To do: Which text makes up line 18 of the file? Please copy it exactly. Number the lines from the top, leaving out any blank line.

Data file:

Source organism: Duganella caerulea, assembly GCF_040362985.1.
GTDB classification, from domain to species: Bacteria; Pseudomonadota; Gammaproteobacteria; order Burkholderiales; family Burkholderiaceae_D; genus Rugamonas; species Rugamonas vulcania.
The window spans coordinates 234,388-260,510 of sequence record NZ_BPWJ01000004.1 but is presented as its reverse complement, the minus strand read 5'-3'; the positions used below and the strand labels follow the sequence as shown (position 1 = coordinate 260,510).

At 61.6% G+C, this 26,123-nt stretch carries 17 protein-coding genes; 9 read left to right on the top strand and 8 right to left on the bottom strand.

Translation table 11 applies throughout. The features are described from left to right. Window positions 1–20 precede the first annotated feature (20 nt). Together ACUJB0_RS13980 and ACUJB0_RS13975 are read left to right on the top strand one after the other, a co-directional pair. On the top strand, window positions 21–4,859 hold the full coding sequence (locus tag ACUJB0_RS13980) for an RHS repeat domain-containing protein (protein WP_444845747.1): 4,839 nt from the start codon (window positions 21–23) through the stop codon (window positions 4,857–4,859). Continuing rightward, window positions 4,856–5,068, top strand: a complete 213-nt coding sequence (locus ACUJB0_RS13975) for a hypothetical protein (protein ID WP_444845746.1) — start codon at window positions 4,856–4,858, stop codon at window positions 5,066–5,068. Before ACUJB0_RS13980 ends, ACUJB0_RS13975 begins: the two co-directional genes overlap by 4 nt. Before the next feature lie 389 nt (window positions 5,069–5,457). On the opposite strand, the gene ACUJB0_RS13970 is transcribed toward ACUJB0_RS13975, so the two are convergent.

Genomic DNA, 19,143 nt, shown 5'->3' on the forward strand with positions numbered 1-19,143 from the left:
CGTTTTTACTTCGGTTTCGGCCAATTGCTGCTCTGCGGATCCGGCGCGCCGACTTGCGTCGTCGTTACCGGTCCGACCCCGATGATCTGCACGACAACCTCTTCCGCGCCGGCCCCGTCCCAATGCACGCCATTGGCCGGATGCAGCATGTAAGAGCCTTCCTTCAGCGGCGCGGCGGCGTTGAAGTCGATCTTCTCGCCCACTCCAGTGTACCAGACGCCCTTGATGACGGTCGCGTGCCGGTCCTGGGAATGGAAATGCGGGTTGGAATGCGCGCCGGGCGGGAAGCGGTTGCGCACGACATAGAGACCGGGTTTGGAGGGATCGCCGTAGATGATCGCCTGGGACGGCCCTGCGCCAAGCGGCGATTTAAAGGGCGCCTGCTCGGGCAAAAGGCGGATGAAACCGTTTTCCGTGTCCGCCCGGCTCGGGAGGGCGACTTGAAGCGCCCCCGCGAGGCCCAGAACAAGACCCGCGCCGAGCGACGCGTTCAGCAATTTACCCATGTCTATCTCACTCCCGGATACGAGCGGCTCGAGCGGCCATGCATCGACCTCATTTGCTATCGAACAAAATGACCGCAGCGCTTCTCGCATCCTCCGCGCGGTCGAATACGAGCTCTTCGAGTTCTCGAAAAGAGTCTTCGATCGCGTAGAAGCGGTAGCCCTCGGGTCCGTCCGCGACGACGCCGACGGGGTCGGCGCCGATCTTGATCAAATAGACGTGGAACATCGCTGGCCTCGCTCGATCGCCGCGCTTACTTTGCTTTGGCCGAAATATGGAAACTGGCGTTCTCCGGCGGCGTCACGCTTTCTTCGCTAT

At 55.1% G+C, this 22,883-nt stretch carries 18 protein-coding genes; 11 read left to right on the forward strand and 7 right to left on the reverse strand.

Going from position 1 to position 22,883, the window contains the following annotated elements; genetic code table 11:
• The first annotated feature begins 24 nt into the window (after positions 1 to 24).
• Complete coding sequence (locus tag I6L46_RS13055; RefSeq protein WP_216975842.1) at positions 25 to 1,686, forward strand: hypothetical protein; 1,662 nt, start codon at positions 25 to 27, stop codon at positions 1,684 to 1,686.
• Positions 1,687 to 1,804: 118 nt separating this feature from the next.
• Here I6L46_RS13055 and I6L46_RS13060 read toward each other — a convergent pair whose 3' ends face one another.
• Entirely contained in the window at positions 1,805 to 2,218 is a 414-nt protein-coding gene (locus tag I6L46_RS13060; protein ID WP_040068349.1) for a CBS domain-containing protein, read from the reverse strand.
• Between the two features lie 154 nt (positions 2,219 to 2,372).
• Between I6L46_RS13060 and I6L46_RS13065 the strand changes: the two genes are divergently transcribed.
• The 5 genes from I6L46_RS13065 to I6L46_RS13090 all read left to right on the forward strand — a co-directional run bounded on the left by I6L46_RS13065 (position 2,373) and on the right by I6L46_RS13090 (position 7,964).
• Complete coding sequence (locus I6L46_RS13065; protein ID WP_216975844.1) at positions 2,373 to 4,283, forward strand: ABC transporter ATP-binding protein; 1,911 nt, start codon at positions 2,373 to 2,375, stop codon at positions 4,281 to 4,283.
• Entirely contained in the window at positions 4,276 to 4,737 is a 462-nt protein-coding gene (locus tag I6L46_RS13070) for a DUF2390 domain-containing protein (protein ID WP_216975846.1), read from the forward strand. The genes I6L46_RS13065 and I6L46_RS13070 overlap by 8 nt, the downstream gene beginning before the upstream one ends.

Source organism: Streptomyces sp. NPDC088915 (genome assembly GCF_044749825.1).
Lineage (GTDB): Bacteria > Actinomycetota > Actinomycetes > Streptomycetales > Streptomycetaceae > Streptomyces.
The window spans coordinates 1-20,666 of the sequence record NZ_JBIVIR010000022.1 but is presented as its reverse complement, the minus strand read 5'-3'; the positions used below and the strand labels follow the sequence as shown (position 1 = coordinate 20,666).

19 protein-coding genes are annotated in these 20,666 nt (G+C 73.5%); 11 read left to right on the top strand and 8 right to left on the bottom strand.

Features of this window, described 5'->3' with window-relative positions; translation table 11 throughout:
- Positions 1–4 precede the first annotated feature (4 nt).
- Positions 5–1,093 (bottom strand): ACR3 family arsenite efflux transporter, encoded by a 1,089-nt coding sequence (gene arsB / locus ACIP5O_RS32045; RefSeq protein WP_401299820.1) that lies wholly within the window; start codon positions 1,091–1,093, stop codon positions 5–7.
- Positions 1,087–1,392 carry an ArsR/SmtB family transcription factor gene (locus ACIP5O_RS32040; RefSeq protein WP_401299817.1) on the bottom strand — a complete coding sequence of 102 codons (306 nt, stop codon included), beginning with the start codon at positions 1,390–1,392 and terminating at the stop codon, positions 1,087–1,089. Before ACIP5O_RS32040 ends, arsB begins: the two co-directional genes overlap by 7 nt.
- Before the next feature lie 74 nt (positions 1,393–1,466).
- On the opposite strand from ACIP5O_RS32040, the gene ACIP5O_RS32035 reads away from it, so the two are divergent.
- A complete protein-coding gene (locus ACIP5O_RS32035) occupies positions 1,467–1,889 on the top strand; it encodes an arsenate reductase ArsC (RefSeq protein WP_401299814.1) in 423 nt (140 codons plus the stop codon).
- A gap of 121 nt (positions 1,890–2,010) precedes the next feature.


• Complete coding sequence (locus I6L46_RS13065; protein ID WP_216975844.1) at positions 2,373 to 4,283, forward strand: ABC transporter ATP-binding protein; 1,911 nt, start codon at positions 2,373 to 2,375, stop codon at positions 4,281 to 4,283.